Richard M. Dolan is a gifted historian whose study of U.S. Cold War strategy led him to the broader context of increased security measures and secrecy since World War II. One aspect of such government policies that has continued to hold the public's imagination for over half a century is the question of unidentified flying objects.
UFOs and the National Security State is the first volume of a two-part detailed chronological narrative of the national security dimensions of the UFO phenomenon from 1941 to the present. Working from hundreds of declassified records and other primary and secondary sources, Dolan centers his investigation on the American military and intelligence communities, demonstrating that they take UFOs seriously indeed.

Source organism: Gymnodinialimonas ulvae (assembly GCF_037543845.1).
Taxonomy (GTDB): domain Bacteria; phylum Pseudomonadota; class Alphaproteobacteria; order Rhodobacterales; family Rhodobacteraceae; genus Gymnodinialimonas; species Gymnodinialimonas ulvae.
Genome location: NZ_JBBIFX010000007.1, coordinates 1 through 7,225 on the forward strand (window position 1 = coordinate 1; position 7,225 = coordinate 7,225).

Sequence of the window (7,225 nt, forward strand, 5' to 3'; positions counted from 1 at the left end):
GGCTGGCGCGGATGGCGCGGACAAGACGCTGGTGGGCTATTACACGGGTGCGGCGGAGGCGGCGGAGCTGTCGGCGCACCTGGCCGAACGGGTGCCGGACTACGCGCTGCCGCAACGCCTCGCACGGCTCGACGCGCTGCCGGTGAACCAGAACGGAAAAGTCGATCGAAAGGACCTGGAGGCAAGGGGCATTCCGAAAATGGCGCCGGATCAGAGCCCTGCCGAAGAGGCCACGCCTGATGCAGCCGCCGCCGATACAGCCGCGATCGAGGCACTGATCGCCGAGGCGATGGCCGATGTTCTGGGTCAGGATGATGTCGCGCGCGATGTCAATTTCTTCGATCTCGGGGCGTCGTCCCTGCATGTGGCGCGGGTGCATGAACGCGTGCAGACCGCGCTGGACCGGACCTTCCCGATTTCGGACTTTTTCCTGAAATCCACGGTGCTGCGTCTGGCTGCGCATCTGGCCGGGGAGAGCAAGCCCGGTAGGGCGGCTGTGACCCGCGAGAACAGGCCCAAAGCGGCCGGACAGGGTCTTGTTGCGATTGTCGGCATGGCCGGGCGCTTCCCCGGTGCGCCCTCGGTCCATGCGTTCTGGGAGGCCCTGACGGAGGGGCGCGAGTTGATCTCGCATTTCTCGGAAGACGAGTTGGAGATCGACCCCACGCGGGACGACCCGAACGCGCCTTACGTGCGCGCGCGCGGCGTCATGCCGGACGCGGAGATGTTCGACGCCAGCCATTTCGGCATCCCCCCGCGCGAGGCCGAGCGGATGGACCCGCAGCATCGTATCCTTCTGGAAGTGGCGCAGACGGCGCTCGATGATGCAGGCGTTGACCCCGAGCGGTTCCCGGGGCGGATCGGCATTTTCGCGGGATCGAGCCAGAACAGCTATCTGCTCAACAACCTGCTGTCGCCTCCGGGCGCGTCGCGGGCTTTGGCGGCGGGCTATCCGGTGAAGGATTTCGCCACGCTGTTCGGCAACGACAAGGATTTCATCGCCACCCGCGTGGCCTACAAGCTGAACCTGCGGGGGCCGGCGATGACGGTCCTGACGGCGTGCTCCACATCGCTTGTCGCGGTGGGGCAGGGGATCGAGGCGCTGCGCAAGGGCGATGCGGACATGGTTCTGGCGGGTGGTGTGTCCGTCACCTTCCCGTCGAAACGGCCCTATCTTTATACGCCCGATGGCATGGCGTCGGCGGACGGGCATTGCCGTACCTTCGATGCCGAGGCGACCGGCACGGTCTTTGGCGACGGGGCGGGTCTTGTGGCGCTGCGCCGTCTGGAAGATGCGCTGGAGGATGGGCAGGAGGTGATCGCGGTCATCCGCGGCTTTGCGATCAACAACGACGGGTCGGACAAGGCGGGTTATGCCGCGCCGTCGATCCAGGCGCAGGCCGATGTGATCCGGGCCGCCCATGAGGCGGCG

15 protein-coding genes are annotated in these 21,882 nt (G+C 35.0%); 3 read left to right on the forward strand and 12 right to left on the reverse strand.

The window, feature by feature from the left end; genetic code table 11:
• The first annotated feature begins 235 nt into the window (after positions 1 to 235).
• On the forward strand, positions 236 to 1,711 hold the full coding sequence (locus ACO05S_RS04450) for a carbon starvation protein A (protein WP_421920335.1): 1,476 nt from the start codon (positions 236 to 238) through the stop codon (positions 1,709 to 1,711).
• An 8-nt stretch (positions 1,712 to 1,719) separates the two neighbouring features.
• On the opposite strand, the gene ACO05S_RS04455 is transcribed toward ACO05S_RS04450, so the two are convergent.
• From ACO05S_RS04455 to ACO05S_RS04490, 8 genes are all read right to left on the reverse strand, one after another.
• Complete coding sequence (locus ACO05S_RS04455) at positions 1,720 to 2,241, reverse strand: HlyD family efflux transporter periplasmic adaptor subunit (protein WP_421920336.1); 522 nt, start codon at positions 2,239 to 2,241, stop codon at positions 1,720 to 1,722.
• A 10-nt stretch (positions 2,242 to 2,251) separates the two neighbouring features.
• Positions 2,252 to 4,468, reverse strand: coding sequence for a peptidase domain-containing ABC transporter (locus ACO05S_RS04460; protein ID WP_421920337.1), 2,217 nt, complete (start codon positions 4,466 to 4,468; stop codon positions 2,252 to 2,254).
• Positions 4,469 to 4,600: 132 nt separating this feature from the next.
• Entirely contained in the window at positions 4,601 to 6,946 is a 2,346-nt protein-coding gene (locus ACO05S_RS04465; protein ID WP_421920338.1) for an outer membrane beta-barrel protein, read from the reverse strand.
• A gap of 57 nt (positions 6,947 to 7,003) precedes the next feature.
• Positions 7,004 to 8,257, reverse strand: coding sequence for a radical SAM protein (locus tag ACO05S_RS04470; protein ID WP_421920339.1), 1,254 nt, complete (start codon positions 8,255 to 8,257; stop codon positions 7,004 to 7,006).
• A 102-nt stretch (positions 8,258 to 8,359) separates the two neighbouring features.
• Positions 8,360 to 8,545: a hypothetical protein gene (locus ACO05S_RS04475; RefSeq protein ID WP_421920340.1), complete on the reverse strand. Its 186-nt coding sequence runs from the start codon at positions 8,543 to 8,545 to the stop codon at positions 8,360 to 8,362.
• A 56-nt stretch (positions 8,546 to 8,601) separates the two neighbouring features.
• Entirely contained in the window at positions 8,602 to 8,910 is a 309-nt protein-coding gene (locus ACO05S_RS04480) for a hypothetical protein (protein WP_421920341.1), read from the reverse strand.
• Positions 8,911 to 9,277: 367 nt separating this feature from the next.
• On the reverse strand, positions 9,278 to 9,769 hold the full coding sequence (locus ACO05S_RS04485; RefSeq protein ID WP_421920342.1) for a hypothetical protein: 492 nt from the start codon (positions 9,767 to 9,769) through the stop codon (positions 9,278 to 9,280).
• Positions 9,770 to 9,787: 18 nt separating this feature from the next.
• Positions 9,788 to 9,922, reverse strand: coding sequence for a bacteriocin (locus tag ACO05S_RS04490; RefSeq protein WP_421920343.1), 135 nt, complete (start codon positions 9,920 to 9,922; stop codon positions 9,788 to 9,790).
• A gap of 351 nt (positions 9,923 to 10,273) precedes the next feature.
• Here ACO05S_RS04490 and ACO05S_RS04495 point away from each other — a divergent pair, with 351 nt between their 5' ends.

Included in this volume are the activities of more than fifty military bases relating to UFOs, innumerable violations of sensitive airspace by unknown craft and analyses of the Roswell controversy, the CIA-sponsored Robertson Panel, and the Condon Committee Report. Dolan highlights the development of civilian anti-secrecy movements, which flourished in the 1950s and 1960s until the adoption of an official government policy and subsequent "closing of the door" during the Nixon administration.
This is a thorough historical analysis of the national security dimensions of the UFO phenomenon. Getting past the official pronouncements on the one side, and unprovable assertions on the other, this study gathers together the facts that are known, providing a concise yet comprehensive narrative. Among its contents:
- Nearly 300 documented military encounters with UFOs.
- Activities of over 50 Air Force, Navy, and Army bases relating to UFOs.
- Analyses of the Roswell controversy, the CIA-sponsored Robertson Panel, the Condon Committee Report, and more.
- Description of the fight, and failure, to end UFO secrecy.
- Thoughts on what it all means.